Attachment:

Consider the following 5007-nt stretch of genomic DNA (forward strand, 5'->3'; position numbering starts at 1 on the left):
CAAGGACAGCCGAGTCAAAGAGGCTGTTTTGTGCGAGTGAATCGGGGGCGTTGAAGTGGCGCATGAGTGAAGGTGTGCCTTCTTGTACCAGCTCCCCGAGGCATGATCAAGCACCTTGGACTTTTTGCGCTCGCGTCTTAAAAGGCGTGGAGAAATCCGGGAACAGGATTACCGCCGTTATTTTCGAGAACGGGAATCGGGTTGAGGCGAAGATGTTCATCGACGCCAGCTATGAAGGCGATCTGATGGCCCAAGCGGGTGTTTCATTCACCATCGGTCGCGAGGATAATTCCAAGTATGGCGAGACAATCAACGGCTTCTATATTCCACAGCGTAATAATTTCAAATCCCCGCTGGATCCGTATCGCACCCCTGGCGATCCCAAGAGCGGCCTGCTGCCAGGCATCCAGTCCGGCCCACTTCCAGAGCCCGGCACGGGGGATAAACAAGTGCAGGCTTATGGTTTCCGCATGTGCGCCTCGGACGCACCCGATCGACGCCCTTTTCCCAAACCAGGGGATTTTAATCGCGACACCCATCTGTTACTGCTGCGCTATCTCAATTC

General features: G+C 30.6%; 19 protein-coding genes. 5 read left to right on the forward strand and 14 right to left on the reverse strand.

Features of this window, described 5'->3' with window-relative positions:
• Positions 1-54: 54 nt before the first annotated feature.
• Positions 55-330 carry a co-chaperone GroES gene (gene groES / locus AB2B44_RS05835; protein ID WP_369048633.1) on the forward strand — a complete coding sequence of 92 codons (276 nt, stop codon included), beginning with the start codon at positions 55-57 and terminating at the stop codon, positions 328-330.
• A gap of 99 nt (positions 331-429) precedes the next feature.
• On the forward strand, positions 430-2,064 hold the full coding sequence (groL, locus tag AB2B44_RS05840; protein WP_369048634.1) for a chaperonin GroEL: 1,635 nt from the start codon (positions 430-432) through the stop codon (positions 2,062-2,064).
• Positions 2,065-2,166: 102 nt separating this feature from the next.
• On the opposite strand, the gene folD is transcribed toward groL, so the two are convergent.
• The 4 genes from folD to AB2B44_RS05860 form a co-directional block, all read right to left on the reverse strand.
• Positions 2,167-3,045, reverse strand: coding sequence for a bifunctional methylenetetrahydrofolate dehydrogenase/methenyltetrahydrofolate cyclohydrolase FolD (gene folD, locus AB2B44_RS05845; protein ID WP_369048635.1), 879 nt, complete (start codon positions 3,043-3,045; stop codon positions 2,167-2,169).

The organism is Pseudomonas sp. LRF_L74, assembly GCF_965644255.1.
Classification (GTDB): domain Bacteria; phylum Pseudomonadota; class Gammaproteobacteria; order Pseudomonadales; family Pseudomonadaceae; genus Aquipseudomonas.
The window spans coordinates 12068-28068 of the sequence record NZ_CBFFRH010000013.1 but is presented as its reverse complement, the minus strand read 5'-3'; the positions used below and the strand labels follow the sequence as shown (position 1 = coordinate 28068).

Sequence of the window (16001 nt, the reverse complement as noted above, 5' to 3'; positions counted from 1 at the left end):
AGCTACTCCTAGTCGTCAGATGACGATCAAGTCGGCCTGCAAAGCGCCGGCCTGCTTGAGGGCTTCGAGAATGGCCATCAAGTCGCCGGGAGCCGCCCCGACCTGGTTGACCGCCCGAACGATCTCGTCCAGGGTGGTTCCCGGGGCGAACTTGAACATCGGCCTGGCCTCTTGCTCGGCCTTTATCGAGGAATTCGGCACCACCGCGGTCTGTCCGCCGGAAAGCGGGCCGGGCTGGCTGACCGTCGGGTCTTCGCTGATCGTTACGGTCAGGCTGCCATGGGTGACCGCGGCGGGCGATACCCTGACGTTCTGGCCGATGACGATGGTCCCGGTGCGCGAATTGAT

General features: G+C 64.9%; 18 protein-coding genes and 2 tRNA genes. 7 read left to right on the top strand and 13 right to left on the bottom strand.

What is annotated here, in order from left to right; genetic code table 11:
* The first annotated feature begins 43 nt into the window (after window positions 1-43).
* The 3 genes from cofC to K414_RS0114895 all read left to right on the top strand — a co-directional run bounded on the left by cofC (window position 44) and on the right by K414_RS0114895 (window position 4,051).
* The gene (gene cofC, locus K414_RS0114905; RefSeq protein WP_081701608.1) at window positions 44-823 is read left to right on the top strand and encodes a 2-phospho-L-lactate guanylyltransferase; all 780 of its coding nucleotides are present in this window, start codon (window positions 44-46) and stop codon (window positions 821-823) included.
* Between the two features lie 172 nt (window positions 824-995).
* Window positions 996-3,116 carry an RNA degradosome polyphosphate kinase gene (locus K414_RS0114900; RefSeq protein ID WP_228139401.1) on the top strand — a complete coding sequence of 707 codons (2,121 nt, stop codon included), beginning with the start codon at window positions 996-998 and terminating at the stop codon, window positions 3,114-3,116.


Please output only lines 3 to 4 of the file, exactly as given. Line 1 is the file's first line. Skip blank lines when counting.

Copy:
General features: G+C 30.6%; 19 protein-coding genes. 5 read left to right on the forward strand and 14 right to left on the reverse strand.

Features of this window, described 5'->3' with window-relative positions: